Makepkg always works for it's downloads for you all dependencies automagically, without user's interaction. And actually Arch is very easy. If you want to install the official driver, you have to just open Octopi, Pamac etc, type NVIDIA and install it. There's no compiling for it's a binary package. Three clicks for childs. If that's hard for you, sell yout PC and go hermiting.
    mozo
    Phoronix Member
    Last edited by mozo; 03 July 2021, 07:39 AM.

    Leave a comment:

  • mdedetrich
    Senior Member

  • mdedetrich
    replied
    Originally posted by mozo View Post
    Nobody drive you to Ubuntu by force. On Arch I can install whatever NVIDIA driver version I want with a blink of an eye. With terminal, sure, but it's a child's play:
    Code:
    git clone https://github.com/Frogging-Family/nvidia-all.git
    cd nvidia-all
    makepkg -si (choose a version)
    sudo mkinitcpio -P
    Done.
    Not everyone uses arch, and this is still much harder than what you have to do Windows.

    And finally what you said isn't completely correct because makepkg only works if you have all of the other development packages installed (since you are building on source). Ontop of this since you are building direct from source, it can actually break if there is a regression in master/main. Ontop of this the package you mentioned is not even officially supported, good luck for the novice user trying to get support for this in Arch/Manjaro forums.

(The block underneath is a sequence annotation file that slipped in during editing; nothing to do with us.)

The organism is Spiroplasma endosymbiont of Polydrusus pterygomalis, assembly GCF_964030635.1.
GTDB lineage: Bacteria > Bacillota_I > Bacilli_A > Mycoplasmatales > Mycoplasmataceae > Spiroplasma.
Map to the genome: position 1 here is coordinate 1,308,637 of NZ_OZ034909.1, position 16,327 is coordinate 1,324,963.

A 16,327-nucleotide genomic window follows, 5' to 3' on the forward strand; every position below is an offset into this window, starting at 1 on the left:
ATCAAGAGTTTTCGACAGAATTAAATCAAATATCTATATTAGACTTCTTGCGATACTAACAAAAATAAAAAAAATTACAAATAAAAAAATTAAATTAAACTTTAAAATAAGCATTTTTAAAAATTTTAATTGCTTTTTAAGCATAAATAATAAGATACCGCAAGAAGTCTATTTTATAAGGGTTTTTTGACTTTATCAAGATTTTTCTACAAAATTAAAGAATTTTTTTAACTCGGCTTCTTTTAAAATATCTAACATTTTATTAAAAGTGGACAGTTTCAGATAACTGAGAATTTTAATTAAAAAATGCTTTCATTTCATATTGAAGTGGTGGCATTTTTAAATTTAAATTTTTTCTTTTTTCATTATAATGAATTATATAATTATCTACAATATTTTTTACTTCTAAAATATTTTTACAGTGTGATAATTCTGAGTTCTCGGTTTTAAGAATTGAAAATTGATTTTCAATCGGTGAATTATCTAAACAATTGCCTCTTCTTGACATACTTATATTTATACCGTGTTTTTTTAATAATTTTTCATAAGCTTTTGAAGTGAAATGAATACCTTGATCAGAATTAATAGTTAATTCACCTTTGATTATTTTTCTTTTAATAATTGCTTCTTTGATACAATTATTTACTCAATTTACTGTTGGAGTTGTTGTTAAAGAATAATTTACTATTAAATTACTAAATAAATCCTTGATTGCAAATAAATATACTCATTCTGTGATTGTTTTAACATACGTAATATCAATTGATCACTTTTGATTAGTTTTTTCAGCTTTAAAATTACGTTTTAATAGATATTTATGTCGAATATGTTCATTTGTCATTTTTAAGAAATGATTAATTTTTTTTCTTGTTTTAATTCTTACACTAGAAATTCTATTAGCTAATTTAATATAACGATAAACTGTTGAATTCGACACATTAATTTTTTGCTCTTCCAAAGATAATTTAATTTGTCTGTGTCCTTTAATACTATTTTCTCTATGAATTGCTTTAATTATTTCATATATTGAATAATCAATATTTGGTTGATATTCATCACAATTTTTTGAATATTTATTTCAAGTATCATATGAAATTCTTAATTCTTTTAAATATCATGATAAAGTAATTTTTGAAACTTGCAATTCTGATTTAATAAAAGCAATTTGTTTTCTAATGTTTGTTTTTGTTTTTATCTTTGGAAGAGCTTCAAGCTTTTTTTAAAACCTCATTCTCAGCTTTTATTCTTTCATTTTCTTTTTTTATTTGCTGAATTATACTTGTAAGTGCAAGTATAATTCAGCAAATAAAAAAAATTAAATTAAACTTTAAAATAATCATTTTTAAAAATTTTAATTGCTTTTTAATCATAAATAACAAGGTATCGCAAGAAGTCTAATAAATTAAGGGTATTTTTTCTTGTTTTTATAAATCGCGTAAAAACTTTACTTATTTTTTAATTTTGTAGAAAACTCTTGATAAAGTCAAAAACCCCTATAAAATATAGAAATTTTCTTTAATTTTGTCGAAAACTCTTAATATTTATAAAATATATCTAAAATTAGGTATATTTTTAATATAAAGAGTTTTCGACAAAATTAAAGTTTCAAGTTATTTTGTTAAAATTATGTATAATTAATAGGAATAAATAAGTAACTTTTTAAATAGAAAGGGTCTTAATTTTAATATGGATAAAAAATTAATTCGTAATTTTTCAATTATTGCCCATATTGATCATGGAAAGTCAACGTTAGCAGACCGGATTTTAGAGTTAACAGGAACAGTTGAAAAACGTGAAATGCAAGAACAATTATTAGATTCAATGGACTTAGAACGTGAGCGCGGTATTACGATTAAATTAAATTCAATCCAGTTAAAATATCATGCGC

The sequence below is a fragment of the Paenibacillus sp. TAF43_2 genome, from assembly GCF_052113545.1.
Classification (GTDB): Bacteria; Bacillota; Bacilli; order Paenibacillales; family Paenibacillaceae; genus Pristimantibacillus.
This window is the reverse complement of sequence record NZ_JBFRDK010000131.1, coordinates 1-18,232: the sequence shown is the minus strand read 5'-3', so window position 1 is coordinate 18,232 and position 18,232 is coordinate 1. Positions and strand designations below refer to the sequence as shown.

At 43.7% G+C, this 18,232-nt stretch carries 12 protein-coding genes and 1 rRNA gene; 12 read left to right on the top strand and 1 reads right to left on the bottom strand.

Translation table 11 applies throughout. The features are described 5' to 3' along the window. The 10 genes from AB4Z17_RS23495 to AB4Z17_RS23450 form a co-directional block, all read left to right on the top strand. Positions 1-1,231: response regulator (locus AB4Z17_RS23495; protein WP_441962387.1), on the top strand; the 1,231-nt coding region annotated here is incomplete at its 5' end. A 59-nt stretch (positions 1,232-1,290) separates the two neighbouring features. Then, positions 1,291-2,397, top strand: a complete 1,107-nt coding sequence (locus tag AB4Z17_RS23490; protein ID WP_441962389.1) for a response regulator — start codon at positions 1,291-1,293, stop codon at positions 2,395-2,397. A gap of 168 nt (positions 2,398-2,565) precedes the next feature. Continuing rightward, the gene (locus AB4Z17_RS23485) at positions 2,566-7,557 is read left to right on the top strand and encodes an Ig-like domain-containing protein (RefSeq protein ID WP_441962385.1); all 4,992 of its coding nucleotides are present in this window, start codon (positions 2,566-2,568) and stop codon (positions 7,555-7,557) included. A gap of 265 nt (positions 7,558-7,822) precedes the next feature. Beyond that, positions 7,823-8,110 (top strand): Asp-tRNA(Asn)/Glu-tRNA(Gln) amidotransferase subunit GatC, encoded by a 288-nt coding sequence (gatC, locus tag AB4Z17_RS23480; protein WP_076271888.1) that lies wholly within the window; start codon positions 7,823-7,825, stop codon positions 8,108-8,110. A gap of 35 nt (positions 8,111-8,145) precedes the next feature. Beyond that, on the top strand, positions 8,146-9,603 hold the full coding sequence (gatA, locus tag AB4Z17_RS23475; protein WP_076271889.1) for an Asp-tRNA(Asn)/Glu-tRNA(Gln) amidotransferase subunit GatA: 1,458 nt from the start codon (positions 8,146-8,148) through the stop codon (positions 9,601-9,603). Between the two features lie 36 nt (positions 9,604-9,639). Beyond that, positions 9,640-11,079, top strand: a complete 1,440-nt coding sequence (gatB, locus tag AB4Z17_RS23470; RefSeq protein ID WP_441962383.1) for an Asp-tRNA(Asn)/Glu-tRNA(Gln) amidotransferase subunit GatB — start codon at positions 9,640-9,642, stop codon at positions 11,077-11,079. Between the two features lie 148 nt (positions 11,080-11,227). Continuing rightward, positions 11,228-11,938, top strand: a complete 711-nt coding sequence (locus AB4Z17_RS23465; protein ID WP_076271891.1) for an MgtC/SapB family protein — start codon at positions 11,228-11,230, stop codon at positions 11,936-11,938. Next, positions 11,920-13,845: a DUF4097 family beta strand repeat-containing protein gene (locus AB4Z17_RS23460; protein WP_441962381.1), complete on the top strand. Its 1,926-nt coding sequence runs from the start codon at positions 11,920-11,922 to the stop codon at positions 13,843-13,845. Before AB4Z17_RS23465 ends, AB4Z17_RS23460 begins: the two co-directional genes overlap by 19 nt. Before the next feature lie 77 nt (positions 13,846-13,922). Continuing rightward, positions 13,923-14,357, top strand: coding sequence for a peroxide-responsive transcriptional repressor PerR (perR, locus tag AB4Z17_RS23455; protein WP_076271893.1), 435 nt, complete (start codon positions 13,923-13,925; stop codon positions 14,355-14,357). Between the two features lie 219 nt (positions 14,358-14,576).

So yeah, actually great job in showing how Arch is not user friendly for novice people. FYI not even Arch says their distribution is easier, they say that its simpler which is not the same thing at all.

    Leave a comment:

  • mozo
    Phoronix Member

  • mozo
    replied
    Nope, nobody here's talk about Arch. And DE is the same DE on every distro, so you don't know what you are talking about at all.

    Leave a comment:

  • HEL88
    Phoronix Member

  • HEL88
    replied
    Originally posted by mozo View Post

    Yet another good joke. Mint is kids distribution, don't blame Linux for Mint's flaws.
    Joke?? GUI in distribution like UBUNTU or Mint has enormous less bugs than Arch, Slackware.

    You are just fanboys who use arch or slack and you divide linux comunity.

    Leave a comment:

  • mdedetrich
    Senior Member

  • mdedetrich
    replied
    Originally posted by mppix View Post

    Since when are windows GPU drivers and games not patched for each other?
    It just happens more behind the scene...
    Of course but thats the point!

    Its not even really possible to do this on Linux because the graphics drivers are tied to the release cycle of the Linux kernel which is incredibly flexible.

    Leave a comment:

  • lowflyer
    Senior Member

  • lowflyer
    replied
    Well, I think all it takes is a single AAA title that can't be played on windo$e.

    Leave a comment:

  • mozo
    Phoronix Member

  • mozo
    replied
    Nobody drive you to Ubuntu by force. On Arch I can install whatever NVIDIA driver version I want with a blink of an eye. With terminal, sure, but it's a child's play:
    Code:
    git clone https://github.com/Frogging-Family/nvidia-all.git
    cd nvidia-all
    makepkg -si (choose a version)
    sudo mkinitcpio -P
    Done.

    Leave a comment: